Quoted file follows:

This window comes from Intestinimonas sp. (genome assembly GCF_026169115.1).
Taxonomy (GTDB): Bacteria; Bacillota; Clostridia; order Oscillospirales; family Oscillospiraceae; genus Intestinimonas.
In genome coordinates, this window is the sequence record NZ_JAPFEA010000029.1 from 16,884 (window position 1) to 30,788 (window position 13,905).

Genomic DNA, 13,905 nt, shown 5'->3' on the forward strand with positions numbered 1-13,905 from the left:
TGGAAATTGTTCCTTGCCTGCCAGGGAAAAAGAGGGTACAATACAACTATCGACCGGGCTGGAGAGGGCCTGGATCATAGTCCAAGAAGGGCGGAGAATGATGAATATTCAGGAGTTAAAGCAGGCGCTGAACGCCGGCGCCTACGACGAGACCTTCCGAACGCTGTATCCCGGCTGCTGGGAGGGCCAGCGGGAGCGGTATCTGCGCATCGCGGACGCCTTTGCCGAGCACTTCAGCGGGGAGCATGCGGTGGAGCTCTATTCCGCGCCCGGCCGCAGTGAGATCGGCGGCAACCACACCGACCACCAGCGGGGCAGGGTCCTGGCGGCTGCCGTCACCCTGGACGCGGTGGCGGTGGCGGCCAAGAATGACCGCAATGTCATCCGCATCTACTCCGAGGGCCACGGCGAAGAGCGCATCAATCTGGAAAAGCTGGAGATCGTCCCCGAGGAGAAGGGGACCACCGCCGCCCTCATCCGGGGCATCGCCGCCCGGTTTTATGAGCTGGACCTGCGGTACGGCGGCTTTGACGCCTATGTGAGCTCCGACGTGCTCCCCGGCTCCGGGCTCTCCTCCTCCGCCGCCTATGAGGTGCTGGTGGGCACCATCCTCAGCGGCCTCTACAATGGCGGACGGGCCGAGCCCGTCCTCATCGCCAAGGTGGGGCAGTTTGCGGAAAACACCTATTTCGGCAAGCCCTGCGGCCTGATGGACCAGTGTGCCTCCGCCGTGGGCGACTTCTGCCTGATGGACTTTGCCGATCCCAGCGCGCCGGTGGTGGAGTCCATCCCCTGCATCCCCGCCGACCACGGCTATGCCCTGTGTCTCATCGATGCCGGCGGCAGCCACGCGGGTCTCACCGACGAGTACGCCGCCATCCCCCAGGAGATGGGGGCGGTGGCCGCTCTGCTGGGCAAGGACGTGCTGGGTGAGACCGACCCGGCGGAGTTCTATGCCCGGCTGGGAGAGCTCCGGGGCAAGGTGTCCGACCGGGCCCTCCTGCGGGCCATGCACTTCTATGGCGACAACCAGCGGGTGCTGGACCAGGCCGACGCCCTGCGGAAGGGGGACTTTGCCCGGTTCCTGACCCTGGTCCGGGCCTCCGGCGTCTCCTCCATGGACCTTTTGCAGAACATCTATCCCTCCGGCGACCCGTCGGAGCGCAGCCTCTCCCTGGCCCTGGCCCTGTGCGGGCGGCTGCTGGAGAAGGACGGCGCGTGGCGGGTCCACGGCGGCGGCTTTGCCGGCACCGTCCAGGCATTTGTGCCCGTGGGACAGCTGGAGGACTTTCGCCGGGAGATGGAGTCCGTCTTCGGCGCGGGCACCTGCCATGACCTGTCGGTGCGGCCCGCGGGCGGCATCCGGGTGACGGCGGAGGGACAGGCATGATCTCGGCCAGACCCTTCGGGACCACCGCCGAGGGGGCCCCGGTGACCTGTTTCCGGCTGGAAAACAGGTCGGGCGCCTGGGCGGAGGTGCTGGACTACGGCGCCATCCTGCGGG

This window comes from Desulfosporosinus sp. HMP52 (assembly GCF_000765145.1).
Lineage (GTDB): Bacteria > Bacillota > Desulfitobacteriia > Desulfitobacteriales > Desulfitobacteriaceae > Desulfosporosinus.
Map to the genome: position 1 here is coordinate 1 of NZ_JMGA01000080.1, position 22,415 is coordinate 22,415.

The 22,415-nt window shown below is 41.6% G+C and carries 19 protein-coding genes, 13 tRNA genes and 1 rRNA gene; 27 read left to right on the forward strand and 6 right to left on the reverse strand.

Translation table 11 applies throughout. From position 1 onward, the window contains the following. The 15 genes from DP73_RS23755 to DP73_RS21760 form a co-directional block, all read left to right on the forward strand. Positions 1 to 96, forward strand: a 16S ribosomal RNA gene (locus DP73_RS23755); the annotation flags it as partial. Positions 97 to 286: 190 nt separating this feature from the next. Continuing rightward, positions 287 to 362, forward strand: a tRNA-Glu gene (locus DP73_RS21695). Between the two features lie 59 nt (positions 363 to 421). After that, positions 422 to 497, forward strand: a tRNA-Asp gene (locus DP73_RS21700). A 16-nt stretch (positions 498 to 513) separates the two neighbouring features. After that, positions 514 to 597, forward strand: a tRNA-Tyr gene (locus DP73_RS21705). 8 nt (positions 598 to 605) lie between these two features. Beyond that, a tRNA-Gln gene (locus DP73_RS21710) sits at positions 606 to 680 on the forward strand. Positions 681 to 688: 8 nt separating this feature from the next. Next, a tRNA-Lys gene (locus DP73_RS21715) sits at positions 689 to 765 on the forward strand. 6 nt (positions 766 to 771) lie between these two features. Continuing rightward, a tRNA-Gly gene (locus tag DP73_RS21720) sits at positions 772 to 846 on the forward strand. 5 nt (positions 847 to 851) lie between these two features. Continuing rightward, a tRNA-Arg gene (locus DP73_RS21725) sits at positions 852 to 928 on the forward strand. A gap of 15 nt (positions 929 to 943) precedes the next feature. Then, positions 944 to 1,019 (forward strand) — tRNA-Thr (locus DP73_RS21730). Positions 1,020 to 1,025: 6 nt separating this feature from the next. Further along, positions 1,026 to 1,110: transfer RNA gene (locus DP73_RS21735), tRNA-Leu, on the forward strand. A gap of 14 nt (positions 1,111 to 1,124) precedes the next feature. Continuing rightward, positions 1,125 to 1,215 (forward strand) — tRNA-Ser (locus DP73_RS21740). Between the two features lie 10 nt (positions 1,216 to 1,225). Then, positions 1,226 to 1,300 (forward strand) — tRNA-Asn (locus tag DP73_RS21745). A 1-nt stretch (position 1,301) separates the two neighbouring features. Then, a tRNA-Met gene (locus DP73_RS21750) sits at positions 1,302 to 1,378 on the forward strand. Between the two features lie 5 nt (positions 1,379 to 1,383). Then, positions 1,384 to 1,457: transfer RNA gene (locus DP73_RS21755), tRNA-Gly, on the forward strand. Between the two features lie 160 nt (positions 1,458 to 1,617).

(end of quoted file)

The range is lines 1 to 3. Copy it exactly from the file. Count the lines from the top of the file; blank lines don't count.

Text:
This window comes from Intestinimonas sp. (genome assembly GCF_026169115.1).
Taxonomy (GTDB): Bacteria; Bacillota; Clostridia; order Oscillospirales; family Oscillospiraceae; genus Intestinimonas.
In genome coordinates, this window is the sequence record NZ_JAPFEA010000029.1 from 16,884 (window position 1) to 30,788 (window position 13,905).